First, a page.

Monday, November 21, 2011

Inspiration Monday - Run Sophie Run

Since September my oldest daughter Sophie has participated in an after school program called, Girls on the Run.  Their mission is “to inspire girls to be joyful, healthy and confident using a fun, experienced based curriculum which creatively integrates running.”    

 Each week, teachers led a group of fifteen third – fifth grade girls through discussions and activities designed to help build their self-esteem and connect them with a positive community of girls.  They talked about how to deal with gossiping, being left out, and ways to build self-confidence.  Along with this social piece they built in a running program -the end goal being a 5k event.  Every girl needed a partner to run with them.

 On Sunday, Sophie and I participated in the Girls on the Run 5k event together.   I followed Sophie’s lead in how to pace ourselves – and we walked most of it, with some running sprinkled in.  We listened to music, we talked a little bit, and held hands for most of the time.  Cliff and Katie were there to cheer us on, loud and proud with cowbells and a handmade sign.  For the last leg of the 5k, Katie joined Sophie and me and we crossed the finish line, all three Lazenby girls together.  It was really hard not blubbering with pride.
I am impressed by Sophie’s eight year old tenacity to be a part of a program that met twice a week for ten weeks, culminating in a 5k.  I am so grateful that my daughters have a program like this available to them.  I would have benefited from a program like Girls on the Run when I was eight.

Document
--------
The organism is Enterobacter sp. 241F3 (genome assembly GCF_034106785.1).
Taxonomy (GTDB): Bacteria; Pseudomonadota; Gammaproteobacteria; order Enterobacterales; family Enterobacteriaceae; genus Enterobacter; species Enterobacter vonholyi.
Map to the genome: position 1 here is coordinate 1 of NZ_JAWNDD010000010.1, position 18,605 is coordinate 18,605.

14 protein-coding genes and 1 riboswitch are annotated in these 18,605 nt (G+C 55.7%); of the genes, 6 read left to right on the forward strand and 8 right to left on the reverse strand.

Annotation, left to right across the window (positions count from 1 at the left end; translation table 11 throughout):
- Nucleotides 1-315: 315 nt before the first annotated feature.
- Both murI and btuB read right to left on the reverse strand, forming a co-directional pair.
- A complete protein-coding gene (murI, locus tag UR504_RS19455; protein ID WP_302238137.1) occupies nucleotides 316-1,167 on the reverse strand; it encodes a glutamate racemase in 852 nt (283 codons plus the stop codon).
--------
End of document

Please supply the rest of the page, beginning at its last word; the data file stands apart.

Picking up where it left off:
The other great boost the event provided was to get my butt out there again, running on a consistent, weekly basis.   I didn’t start running until last winter and when I tried it, I found it empowering to pound away, pushing myself and get sweaty and my heart pounding.   The fact is as long as I have music pumping away in my ears, I will run – and I love it.  It is simple and it makes me feel good.

So here’s to Girls on the Run, the teachers who made it happen and the girls who participated and completed this incredible program.   And here’s to pushing myself a little bit harder.

Katie looking up to her big sister.  Sophie showing off her medal.  And the sign made by Cliff, decorated by Katie.

Friday, November 18, 2011

Moms in the City - Beyond the Real Housewives of New Jersey

[This Moms in the City column was published in the Portsmouth Herald. The archive of past columns can be found here.]

When I began this column in July of 2008, I wrote about going away for the weekend. It was the first time in ages, maybe even since the girls were born, that I had actually left for days to be with friends. I came to the realization that I needed to fuse together who I was before motherhood and the woman I was becoming after the rush of toddlerhood. I knew I was putting myself back together differently than I was before — I had realistic expectations — there was no turning back into who I used to be.
I wanted to make sure I retained the essence of myself that I felt I had lost in the early years of baby raising. I felt so much more desperate then — desperate for time, space to myself, desperate to put the pieces of myself back.

At the time I first wrote the column, my girls were barely 3 and 5 and I was still potty training Katie. Sophie was just ending preschool, Katie, was just about to start. At the start of this column I had yet to shed my post-partum baby weight. This summer, I proudly rocked a bikini for the first time in years. And the truth is — it does not feel like yesterday. It does feel like two years have gone by. Think of all the mundane heaps of laundry, dishes and trips to the grocery store in two years.